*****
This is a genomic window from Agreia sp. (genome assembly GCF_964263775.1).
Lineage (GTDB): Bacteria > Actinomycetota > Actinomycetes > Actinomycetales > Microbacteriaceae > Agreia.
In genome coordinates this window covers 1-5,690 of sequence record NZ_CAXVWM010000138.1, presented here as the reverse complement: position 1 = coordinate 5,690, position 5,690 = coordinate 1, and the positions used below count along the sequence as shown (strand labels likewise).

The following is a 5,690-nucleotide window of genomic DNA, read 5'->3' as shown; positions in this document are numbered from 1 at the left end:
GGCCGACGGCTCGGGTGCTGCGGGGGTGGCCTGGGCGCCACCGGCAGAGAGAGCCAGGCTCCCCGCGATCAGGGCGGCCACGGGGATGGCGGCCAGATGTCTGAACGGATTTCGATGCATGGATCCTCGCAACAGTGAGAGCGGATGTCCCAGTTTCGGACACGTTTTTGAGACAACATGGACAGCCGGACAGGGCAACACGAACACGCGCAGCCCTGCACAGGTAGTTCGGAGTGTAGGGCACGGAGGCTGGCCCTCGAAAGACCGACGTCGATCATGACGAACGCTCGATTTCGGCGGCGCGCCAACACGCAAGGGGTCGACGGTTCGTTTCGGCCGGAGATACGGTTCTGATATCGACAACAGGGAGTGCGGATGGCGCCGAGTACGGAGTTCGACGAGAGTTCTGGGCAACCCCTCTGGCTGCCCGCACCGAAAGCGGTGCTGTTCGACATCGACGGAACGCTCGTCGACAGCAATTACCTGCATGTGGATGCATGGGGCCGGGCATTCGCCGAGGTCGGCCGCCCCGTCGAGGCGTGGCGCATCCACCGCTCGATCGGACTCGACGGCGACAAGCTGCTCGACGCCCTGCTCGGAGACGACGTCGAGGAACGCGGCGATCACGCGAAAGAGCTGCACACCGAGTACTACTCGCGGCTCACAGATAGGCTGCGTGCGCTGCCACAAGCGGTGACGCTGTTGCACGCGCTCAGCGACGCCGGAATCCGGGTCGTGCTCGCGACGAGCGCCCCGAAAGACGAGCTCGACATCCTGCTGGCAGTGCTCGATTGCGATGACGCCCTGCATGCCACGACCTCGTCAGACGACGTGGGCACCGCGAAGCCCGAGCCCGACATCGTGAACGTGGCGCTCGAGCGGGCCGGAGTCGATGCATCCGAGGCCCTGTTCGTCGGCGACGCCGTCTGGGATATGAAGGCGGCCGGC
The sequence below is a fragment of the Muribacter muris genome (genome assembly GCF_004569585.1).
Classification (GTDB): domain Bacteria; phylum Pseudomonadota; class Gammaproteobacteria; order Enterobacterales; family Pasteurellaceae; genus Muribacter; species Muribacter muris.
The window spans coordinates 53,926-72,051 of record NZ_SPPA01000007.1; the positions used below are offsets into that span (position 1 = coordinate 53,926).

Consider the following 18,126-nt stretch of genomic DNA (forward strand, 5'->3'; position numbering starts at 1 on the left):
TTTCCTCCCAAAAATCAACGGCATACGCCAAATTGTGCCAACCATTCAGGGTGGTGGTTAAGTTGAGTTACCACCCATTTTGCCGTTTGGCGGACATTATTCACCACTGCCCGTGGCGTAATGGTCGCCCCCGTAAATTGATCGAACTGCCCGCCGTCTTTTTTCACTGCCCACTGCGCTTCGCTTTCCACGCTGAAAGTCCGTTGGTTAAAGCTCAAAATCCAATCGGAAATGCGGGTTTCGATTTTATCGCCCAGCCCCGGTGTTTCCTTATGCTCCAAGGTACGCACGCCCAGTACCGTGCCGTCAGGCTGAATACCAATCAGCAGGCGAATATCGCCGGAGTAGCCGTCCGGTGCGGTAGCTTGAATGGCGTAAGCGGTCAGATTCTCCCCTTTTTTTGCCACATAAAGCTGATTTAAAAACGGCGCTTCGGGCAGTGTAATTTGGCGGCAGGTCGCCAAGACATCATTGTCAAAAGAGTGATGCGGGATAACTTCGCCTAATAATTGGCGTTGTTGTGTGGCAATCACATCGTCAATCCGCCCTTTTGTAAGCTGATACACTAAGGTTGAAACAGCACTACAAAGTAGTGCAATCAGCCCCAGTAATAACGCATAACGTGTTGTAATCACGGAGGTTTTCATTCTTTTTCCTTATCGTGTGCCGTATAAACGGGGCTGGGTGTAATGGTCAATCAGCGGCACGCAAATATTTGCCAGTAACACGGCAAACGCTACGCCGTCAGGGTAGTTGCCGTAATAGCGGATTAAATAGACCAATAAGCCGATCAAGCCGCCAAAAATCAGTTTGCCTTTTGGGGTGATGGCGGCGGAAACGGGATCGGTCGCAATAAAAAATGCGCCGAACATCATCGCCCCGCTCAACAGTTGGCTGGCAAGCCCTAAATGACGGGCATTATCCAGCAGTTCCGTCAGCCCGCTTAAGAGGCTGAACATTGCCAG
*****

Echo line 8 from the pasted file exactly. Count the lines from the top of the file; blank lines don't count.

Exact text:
The window spans coordinates 53,926-72,051 of record NZ_SPPA01000007.1; the positions used below are offsets into that span (position 1 = coordinate 53,926).